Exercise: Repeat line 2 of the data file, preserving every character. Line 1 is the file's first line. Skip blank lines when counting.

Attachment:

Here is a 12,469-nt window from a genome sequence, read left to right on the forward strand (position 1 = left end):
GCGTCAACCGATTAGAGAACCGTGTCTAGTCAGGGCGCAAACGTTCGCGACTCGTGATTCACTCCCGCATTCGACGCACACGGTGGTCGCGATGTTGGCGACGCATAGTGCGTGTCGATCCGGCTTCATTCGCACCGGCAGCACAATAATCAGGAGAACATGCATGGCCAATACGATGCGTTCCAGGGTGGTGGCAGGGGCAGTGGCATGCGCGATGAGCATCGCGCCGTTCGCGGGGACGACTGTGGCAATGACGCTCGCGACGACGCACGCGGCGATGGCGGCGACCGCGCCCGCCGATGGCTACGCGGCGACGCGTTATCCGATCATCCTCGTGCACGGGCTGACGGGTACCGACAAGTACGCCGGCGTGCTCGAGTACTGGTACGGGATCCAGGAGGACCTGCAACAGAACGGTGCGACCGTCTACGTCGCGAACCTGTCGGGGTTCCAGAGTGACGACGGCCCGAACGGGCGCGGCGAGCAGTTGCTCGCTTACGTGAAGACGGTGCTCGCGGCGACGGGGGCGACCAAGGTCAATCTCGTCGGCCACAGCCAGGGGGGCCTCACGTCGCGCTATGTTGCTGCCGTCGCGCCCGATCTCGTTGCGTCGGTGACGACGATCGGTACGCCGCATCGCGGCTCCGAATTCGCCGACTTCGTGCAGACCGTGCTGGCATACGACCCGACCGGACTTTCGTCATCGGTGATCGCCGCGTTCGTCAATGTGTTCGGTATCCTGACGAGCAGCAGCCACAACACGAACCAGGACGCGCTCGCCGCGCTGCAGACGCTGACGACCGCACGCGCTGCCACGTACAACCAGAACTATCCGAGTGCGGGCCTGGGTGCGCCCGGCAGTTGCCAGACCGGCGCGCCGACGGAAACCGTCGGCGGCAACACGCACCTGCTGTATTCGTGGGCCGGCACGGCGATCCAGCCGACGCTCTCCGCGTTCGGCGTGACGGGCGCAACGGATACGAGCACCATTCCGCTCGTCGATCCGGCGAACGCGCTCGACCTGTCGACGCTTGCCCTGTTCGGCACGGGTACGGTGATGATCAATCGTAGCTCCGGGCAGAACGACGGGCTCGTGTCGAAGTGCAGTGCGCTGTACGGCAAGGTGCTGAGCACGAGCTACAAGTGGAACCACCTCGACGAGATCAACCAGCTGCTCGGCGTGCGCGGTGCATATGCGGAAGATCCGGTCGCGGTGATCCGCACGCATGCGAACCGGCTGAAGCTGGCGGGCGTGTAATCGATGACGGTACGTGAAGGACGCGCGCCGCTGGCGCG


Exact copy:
GCGTCAACCGATTAGAGAACCGTGTCTAGTCAGGGCGCAAACGTTCGCGACTCGTGATTCACTCCCGCATTCGACGCACACGGTGGTCGCGATGTTGGCGACGCATAGTGCGTGTCGATCCGGCTTCATTCGCACCGGCAGCACAATAATCAGGAGAACATGCATGGCCAATACGATGCGTTCCAGGGTGGTGGCAGGGGCAGTGGCATGCGCGATGAGCATCGCGCCGTTCGCGGGGACGACTGTGGCAATGACGCTCGCGACGACGCACGCGGCGATGGCGGCGACCGCGCCCGCCGATGGCTACGCGGCGACGCGTTATCCGATCATCCTCGTGCACGGGCTGACGGGTACCGACAAGTACGCCGGCGTGCTCGAGTACTGGTACGGGATCCAGGAGGACCTGCAACAGAACGGTGCGACCGTCTACGTCGCGAACCTGTCGGGGTTCCAGAGTGACGACGGCCCGAACGGGCGCGGCGAGCAGTTGCTCGCTTACGTGAAGACGGTGCTCGCGGCGACGGGGGCGACCAAGGTCAATCTCGTCGGCCACAGCCAGGGGGGCCTCACGTCGCGCTATGTTGCTGCCGTCGCGCCCGATCTCGTTGCGTCGGTGACGACGATCGGTACGCCGCATCGCGGCTCCGAATTCGCCGACTTCGTGCAGACCGTGCTGGCATACGACCCGACCGGACTTTCGTCATCGGTGATCGCCGCGTTCGTCAATGTGTTCGGTATCCTGACGAGCAGCAGCCACAACACGAACCAGGACGCGCTCGCCGCGCTGCAGACGCTGACGACCGCACGCGCTGCCACGTACAACCAGAACTATCCGAGTGCGGGCCTGGGTGCGCCCGGCAGTTGCCAGACCGGCGCGCCGACGGAAACCGTCGGCGGCAACACGCACCTGCTGTATTCGTGGGCCGGCACGGCGATCCAGCCGACGCTCTCCGCGTTCGGCGTGACGGGCGCAACGGATACGAGCACCATTCCGCTCGTCGATCCGGCGAACGCGCTCGACCTGTCGACGCTTGCCCTGTTCGGCACGGGTACGGTGATGATCAATCGTAGCTCCGGGCAGAACGACGGGCTCGTGTCGAAGTGCAGTGCGCTGTACGGCAAGGTGCTGAGCACGAGCTACAAGTGGAACCACCTCGACGAGATCAACCAGCTGCTCGGCGTGCGCGGTGCATATGCGGAAGATCCGGTCGCGGTGATCCGCACGCATGCGAACCGGCTGAAGCTGGCGGGCGTGTAATCGATGACGGTACGTGAAGGACGCGCGCCGCTGGCGCG